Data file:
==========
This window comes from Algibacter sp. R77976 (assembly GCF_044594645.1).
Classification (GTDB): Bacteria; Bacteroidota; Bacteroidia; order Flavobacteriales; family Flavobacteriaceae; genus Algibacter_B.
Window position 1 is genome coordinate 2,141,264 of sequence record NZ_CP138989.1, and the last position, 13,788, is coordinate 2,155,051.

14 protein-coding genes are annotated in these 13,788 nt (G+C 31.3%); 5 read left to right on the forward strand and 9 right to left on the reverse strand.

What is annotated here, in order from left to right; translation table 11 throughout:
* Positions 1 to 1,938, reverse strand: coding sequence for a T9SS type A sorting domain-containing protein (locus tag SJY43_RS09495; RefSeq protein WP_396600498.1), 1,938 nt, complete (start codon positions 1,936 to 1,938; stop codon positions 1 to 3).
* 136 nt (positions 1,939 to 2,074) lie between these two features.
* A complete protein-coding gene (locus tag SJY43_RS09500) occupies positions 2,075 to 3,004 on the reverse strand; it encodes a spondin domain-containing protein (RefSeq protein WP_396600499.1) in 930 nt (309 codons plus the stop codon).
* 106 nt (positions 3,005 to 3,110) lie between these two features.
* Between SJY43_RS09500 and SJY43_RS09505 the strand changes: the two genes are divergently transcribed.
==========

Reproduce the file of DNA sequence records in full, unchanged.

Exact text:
This window comes from Algibacter sp. R77976 (assembly GCF_044594645.1).
Classification (GTDB): Bacteria; Bacteroidota; Bacteroidia; order Flavobacteriales; family Flavobacteriaceae; genus Algibacter_B.
Window position 1 is genome coordinate 2,141,264 of sequence record NZ_CP138989.1, and the last position, 13,788, is coordinate 2,155,051.

14 protein-coding genes are annotated in these 13,788 nt (G+C 31.3%); 5 read left to right on the forward strand and 9 right to left on the reverse strand.

What is annotated here, in order from left to right; translation table 11 throughout:
* Positions 1 to 1,938, reverse strand: coding sequence for a T9SS type A sorting domain-containing protein (locus tag SJY43_RS09495; RefSeq protein WP_396600498.1), 1,938 nt, complete (start codon positions 1,936 to 1,938; stop codon positions 1 to 3).
* 136 nt (positions 1,939 to 2,074) lie between these two features.
* A complete protein-coding gene (locus tag SJY43_RS09500) occupies positions 2,075 to 3,004 on the reverse strand; it encodes a spondin domain-containing protein (RefSeq protein WP_396600499.1) in 930 nt (309 codons plus the stop codon).
* 106 nt (positions 3,005 to 3,110) lie between these two features.
* Between SJY43_RS09500 and SJY43_RS09505 the strand changes: the two genes are divergently transcribed.